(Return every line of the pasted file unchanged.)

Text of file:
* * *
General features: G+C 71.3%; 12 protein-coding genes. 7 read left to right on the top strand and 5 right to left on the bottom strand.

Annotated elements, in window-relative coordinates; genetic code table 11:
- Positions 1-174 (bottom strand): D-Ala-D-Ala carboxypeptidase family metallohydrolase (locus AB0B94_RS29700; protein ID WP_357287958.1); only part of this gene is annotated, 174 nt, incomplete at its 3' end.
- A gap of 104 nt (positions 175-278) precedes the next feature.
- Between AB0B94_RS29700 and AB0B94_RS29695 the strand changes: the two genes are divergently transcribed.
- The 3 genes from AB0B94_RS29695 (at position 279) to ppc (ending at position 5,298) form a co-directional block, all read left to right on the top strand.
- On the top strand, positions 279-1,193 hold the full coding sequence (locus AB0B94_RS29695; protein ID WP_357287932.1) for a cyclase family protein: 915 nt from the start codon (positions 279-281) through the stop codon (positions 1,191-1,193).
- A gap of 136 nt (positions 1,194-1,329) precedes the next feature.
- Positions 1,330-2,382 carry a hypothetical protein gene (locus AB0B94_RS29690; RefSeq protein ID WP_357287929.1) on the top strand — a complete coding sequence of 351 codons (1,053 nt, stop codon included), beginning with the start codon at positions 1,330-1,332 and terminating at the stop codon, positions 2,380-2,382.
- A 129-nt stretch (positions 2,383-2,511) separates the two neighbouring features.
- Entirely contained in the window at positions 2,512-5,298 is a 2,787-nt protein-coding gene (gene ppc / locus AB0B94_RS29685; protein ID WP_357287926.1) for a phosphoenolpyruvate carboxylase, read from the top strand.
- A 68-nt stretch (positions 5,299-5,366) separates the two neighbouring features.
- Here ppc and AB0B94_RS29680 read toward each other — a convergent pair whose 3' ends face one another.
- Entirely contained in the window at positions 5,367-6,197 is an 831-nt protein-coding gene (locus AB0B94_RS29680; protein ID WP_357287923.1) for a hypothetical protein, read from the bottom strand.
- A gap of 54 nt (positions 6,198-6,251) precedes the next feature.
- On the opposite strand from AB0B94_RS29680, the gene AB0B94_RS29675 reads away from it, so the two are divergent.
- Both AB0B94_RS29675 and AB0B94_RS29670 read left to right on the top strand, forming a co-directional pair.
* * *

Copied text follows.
General features: G+C 71.3%; 12 protein-coding genes. 7 read left to right on the top strand and 5 right to left on the bottom strand.

Annotated elements, in window-relative coordinates; genetic code table 11:
- Positions 1-174 (bottom strand): D-Ala-D-Ala carboxypeptidase family metallohydrolase (locus AB0B94_RS29700; protein ID WP_357287958.1); only part of this gene is annotated, 174 nt, incomplete at its 3' end.
- A gap of 104 nt (positions 175-278) precedes the next feature.
- Between AB0B94_RS29700 and AB0B94_RS29695 the strand changes: the two genes are divergently transcribed.
- The 3 genes from AB0B94_RS29695 (at position 279) to ppc (ending at position 5,298) form a co-directional block, all read left to right on the top strand.
- On the top strand, positions 279-1,193 hold the full coding sequence (locus AB0B94_RS29695; protein ID WP_357287932.1) for a cyclase family protein: 915 nt from the start codon (positions 279-281) through the stop codon (positions 1,191-1,193).
- A gap of 136 nt (positions 1,194-1,329) precedes the next feature.
- Positions 1,330-2,382 carry a hypothetical protein gene (locus AB0B94_RS29690; RefSeq protein ID WP_357287929.1) on the top strand — a complete coding sequence of 351 codons (1,053 nt, stop codon included), beginning with the start codon at positions 1,330-1,332 and terminating at the stop codon, positions 2,380-2,382.
- A 129-nt stretch (positions 2,383-2,511) separates the two neighbouring features.
- Entirely contained in the window at positions 2,512-5,298 is a 2,787-nt protein-coding gene (gene ppc / locus AB0B94_RS29685; protein ID WP_357287926.1) for a phosphoenolpyruvate carboxylase, read from the top strand.
- A 68-nt stretch (positions 5,299-5,366) separates the two neighbouring features.
- Here ppc and AB0B94_RS29680 read toward each other — a convergent pair whose 3' ends face one another.
- Entirely contained in the window at positions 5,367-6,197 is an 831-nt protein-coding gene (locus AB0B94_RS29680; protein ID WP_357287923.1) for a hypothetical protein, read from the bottom strand.
- A gap of 54 nt (positions 6,198-6,251) precedes the next feature.
- On the opposite strand from AB0B94_RS29680, the gene AB0B94_RS29675 reads away from it, so the two are divergent.
- Both AB0B94_RS29675 and AB0B94_RS29670 read left to right on the top strand, forming a co-directional pair.